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    High school injury reports analyzed by InvestigateWest and Pamplin Media show that girls are twice as likely to get concussions as boys in Oregon. Girls in the 13U age group, pictured above, are the youngest allowed to use headers.
     

    The Concussion Gap: Head injuries in girls soccer are an ‘Unpublicized Epidemic’

    Lee van der Voo, InvestigateWest, photos by David Ball / Pamplin Media Group

     
    When it comes to concussion in sports, all eyes are on football, or so it seems. But it’s not just football that causes a high number of head injuries among young athletes.

    Another culprit? Girls soccer.

    National research has found girls are more likely to suffer a concussion than boys in any sport. In 2017, researchers at Northwestern University generated national headlines when they found concussion rates among young female soccer players were nearly as high as concussion rates for boys playing football — and roughly triple the rate of concussions in boys soccer.

    In Oregon, injury reports from public high schools analyzed by InvestigateWest and Pamplin Media Group mirrored that trend, showing soccer concussions were second to those from football between 2015 and 2017. What’s more, at the schools that included the gender of injured athletes, there were nearly twice as many reports of possible concussions for girls playing soccer than boys in the sport.

    The rate of concussions in girls soccer worries local experts like Jim Chesnutt, a doctor in sports medicine at Oregon Health & Science University, who says those injuries are not widely recognized, even as concussion rates rise for girls playing soccer.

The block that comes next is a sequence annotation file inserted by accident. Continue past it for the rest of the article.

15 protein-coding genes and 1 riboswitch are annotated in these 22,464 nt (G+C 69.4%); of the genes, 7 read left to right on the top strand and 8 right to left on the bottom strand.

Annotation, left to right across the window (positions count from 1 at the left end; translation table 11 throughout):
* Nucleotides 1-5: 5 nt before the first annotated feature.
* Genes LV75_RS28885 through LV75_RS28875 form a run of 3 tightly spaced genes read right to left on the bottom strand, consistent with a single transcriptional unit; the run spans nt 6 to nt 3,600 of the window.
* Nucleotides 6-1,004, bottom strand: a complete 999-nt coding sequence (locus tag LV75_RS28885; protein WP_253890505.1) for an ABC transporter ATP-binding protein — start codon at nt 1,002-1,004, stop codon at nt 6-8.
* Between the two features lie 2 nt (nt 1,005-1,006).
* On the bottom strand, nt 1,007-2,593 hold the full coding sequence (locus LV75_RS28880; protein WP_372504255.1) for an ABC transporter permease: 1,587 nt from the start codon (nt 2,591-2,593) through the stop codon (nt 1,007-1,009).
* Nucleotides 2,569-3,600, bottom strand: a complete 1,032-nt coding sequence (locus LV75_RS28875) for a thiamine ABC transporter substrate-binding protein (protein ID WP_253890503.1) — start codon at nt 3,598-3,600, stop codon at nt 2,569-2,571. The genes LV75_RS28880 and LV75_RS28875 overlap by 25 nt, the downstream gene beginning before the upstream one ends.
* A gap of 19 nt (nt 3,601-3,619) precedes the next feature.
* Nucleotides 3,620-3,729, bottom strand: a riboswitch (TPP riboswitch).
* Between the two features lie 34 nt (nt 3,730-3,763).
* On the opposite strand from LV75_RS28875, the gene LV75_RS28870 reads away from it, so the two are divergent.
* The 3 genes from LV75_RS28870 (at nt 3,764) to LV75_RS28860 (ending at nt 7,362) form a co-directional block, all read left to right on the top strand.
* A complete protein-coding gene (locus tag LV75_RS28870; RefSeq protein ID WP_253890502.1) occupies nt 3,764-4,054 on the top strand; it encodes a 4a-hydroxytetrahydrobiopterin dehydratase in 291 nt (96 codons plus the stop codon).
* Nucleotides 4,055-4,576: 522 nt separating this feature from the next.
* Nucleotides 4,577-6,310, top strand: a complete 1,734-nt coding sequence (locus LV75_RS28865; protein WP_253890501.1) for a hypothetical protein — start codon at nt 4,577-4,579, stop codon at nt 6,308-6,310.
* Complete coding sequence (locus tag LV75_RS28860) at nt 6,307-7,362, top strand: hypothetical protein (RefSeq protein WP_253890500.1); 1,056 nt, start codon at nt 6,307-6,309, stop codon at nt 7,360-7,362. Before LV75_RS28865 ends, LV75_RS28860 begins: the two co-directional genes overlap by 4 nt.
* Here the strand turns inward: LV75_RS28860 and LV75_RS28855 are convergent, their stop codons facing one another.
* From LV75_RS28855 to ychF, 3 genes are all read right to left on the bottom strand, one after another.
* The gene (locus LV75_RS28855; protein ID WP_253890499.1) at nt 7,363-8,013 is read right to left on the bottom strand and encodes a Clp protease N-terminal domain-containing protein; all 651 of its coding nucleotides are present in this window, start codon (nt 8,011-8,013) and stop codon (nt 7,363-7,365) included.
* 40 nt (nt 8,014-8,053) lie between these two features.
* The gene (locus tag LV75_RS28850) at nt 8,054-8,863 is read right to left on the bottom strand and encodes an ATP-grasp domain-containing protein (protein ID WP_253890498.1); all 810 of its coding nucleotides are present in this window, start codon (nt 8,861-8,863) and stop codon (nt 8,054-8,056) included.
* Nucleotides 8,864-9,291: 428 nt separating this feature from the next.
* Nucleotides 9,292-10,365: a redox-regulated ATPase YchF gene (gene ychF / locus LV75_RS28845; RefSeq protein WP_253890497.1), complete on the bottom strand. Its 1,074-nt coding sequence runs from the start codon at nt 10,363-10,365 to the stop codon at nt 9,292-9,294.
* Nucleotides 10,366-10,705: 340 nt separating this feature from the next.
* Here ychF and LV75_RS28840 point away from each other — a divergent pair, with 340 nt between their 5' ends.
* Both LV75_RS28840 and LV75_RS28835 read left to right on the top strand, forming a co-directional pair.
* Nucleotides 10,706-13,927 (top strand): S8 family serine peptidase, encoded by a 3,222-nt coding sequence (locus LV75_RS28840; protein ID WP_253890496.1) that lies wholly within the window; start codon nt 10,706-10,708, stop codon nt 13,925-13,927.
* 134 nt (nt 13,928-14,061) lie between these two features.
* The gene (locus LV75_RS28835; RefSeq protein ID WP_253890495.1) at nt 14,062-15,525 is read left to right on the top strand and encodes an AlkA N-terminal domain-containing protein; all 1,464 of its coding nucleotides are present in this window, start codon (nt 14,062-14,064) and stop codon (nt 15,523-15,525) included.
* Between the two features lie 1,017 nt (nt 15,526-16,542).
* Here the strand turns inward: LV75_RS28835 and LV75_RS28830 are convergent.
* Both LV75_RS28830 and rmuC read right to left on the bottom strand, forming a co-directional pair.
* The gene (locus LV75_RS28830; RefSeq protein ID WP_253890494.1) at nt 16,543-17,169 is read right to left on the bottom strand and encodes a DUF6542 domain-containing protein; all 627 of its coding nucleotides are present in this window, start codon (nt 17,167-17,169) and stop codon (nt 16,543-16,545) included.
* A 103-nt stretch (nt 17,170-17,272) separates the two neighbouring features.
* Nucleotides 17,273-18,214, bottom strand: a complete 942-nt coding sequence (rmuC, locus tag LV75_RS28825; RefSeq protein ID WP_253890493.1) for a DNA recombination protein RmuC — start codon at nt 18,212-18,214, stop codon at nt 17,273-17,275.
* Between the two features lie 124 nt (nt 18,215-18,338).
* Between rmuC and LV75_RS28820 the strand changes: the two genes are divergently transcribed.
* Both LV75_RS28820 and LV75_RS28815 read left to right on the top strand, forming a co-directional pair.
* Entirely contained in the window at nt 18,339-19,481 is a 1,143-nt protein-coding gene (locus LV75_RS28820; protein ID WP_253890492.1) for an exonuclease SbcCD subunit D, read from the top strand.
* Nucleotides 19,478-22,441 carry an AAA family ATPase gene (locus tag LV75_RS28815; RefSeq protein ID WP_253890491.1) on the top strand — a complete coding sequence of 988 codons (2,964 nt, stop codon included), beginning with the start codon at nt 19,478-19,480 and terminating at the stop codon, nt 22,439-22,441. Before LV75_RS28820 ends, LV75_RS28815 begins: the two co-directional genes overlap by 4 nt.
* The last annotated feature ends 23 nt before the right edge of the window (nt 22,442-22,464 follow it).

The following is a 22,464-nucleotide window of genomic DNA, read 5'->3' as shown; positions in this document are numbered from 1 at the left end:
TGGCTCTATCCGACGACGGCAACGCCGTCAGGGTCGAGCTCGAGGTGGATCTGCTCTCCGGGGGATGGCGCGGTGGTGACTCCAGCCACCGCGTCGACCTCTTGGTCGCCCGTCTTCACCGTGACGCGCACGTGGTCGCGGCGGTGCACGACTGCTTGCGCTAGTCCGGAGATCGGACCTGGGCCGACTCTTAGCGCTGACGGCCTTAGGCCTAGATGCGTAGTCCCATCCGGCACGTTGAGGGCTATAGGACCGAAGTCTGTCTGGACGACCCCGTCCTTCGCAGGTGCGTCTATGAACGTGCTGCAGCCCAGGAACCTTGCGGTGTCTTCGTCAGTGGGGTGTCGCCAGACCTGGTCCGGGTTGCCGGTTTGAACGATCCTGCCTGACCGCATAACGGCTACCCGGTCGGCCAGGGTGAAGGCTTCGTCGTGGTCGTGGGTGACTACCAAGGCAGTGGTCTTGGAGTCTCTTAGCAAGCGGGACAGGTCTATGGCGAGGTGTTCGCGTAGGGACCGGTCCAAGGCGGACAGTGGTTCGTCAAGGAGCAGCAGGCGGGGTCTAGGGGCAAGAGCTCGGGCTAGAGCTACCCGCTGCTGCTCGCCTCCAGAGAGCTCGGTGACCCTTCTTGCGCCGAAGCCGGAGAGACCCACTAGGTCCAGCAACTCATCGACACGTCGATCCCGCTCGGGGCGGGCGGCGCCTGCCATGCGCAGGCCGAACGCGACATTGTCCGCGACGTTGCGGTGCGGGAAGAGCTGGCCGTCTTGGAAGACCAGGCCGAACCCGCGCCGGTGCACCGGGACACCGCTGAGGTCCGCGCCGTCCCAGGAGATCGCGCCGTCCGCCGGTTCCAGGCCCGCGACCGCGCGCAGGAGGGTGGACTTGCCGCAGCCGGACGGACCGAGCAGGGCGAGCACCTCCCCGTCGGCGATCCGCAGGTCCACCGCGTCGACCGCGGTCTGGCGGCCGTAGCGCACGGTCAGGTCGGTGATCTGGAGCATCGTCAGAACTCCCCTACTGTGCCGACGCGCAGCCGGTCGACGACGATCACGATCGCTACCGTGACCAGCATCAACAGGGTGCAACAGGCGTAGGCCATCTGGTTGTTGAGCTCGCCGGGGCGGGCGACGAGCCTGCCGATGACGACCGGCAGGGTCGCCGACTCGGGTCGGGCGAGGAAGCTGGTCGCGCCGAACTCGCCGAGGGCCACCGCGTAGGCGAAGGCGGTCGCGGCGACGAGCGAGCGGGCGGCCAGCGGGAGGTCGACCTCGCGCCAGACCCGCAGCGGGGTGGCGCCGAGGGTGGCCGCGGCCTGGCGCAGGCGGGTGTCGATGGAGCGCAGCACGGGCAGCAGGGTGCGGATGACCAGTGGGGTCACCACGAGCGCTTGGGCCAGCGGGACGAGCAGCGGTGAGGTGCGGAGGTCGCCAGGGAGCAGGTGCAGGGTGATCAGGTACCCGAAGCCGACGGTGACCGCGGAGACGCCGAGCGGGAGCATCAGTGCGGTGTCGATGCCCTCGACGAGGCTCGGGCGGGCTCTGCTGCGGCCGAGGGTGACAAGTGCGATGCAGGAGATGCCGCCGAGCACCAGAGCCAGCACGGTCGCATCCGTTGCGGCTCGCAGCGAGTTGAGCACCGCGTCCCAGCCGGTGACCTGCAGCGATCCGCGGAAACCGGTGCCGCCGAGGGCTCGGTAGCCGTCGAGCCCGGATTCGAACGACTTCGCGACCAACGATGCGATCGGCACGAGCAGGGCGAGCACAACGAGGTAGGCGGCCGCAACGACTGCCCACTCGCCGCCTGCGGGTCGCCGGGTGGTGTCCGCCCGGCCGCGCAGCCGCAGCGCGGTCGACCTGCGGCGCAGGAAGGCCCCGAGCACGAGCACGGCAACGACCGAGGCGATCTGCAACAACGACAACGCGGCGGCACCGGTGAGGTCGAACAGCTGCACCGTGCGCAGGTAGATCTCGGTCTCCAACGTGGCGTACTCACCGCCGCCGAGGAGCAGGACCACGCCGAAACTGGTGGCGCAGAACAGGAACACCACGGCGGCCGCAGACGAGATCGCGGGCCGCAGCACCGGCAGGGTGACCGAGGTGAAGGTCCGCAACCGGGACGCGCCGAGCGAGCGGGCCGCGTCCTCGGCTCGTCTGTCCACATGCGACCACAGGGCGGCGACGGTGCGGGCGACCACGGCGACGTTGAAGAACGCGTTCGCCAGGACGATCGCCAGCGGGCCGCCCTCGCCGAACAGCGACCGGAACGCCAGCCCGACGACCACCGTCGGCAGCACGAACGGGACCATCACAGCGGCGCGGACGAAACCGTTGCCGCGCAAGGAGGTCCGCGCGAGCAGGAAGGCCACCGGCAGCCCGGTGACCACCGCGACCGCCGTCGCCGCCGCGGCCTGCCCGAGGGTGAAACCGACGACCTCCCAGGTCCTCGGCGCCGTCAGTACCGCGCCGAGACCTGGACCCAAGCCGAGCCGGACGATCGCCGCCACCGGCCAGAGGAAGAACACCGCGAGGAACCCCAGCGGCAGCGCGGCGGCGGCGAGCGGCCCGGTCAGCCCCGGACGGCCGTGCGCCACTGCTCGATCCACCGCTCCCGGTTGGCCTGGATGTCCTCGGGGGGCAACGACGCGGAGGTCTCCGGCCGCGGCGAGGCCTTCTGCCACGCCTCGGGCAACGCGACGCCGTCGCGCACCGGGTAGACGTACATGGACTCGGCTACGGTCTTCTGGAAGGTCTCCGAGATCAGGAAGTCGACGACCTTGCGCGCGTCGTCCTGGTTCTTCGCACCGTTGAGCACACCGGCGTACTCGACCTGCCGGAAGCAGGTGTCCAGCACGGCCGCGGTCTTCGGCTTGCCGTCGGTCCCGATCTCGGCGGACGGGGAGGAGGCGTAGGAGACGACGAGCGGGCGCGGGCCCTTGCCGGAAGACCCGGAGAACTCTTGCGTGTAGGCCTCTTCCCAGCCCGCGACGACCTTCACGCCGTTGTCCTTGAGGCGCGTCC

“In a lot of ways, it’s a growing epidemic for young girls that I think has gone unpublicized,” said Chesnutt, co-director of the Oregon Concussion Awareness and Management Program and a member of the Governor’s Task Force on Traumatic Brain Injury.

    More exposure, more injury

    It’s understandable that much of the youth concussion conversation centers on football, given the physical contact that is visibly — and audibly — evident on every play, as well as the large rosters and the lengthy lists of players who are injured.

    But if you compare girls soccer with football, and only look at the high school participation and injury data, “you’re missing a gigantic part of the picture,” according to Michael Koester, a doctor of sports medicine at the Slocum Center in Eugene. He directs its sports concussion program and serves as the chair of the Sports Medicine Advisory Committee for the National Federation of State High School Associations.

    Koester notes that high school boys play eight to 10 football games per season, and typically play other sports in the off-season.

    Girls, however, play 15 to 20 soccer games in a high school season, but when that season ends, they may play another 80-plus games throughout the winter, spring and summer with club teams, said Koester, who, like Chesnutt, is a medical adviser to the Oregon Schools Activities Association.